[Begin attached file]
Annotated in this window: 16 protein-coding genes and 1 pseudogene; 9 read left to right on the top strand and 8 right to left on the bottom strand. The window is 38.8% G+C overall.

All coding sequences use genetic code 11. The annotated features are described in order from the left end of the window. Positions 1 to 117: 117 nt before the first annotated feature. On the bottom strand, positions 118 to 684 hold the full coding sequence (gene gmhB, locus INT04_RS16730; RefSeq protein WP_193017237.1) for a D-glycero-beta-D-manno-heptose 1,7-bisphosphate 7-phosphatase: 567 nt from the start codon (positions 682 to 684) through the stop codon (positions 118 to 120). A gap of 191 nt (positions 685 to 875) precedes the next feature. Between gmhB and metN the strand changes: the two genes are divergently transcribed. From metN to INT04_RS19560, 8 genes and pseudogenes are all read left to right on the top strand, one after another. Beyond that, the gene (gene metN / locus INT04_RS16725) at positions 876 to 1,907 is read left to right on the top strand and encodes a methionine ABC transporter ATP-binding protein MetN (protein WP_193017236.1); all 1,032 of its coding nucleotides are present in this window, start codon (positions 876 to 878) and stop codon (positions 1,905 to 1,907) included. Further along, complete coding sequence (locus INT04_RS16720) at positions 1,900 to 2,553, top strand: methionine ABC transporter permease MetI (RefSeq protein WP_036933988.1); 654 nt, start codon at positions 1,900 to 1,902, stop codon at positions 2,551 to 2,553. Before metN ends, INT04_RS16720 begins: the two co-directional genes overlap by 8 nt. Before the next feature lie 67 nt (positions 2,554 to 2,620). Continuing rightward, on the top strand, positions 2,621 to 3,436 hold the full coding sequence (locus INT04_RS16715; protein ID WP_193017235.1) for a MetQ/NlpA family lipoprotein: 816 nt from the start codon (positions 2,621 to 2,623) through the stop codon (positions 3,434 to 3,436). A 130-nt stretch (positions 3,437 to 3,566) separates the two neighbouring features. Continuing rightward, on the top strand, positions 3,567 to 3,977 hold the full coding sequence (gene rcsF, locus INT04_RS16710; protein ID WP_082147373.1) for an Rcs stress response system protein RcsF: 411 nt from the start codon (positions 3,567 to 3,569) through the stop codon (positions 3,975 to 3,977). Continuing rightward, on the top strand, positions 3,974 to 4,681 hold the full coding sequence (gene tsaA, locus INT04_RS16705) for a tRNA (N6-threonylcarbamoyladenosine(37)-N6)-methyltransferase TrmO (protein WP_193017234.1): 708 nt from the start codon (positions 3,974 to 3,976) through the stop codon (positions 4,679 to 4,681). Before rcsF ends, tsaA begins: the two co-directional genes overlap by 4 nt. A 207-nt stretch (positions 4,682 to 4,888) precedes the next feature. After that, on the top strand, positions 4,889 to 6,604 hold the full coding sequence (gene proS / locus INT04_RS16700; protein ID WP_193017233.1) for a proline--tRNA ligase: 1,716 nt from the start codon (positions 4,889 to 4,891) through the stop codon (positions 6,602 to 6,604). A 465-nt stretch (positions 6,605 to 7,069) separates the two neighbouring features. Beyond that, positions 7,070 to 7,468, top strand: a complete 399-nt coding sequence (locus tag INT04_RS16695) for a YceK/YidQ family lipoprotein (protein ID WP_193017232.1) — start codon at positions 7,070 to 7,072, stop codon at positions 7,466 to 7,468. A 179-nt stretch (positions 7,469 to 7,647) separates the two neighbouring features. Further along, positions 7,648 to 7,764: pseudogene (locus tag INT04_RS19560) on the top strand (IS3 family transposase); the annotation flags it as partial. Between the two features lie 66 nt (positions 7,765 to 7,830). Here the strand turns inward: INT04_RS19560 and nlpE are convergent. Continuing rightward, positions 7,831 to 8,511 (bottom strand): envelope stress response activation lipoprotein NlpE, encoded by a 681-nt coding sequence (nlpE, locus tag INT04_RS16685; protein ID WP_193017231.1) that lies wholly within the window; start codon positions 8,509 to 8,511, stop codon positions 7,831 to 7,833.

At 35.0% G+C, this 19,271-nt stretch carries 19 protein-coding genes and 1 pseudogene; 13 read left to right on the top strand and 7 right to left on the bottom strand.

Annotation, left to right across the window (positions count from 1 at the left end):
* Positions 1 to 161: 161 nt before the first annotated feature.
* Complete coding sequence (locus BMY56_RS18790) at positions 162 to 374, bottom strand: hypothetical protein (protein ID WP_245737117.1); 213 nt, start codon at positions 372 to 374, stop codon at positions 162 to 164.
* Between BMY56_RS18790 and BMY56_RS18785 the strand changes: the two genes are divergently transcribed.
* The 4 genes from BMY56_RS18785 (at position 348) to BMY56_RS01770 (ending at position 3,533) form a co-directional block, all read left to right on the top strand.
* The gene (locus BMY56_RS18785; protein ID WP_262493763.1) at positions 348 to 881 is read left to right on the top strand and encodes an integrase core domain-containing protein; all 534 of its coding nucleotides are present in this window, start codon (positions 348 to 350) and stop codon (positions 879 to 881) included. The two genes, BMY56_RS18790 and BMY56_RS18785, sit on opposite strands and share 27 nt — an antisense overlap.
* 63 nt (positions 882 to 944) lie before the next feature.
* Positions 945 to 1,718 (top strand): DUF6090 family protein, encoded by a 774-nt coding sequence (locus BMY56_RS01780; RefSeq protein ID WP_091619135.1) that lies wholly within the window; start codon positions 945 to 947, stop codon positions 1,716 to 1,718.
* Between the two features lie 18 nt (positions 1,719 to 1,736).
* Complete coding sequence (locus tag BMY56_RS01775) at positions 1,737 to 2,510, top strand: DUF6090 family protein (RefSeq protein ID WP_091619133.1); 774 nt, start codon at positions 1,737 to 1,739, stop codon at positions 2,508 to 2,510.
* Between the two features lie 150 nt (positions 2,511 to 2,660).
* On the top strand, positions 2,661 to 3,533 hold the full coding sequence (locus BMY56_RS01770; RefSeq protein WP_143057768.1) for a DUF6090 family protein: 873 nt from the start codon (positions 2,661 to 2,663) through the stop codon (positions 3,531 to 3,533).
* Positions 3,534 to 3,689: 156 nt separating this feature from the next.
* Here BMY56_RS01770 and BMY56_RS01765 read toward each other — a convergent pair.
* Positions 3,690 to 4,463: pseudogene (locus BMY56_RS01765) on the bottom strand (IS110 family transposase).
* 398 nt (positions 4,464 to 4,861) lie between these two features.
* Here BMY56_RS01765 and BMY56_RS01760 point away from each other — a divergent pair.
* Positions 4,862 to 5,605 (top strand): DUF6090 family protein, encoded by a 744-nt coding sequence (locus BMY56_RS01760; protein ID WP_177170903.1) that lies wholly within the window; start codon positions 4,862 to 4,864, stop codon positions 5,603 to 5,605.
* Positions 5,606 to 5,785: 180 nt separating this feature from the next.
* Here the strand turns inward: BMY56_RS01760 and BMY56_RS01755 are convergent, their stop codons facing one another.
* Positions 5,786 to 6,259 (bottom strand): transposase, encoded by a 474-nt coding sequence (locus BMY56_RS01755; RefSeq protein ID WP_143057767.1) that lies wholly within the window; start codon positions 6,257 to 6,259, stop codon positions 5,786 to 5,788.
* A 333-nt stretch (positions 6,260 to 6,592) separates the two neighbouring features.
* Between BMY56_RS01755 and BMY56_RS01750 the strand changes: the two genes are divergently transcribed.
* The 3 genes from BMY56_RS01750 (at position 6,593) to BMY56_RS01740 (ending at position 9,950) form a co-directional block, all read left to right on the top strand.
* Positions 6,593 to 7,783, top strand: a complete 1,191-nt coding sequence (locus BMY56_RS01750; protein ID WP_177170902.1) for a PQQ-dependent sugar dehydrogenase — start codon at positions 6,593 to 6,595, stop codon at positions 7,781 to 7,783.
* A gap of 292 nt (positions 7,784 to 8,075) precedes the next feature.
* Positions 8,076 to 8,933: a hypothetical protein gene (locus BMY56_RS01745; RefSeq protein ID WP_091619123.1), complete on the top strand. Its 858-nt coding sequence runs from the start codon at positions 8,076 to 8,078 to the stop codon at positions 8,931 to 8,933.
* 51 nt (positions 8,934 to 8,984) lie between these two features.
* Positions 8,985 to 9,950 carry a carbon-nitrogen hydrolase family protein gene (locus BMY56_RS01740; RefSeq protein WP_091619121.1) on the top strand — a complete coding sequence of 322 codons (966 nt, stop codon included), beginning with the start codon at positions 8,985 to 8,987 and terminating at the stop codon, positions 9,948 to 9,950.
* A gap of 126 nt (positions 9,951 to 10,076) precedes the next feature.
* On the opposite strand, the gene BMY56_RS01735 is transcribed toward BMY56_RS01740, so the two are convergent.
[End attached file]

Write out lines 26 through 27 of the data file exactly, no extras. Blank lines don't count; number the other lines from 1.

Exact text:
* Between BMY56_RS01755 and BMY56_RS01750 the strand changes: the two genes are divergently transcribed.
* The 3 genes from BMY56_RS01750 (at position 6,593) to BMY56_RS01740 (ending at position 9,950) form a co-directional block, all read left to right on the top strand.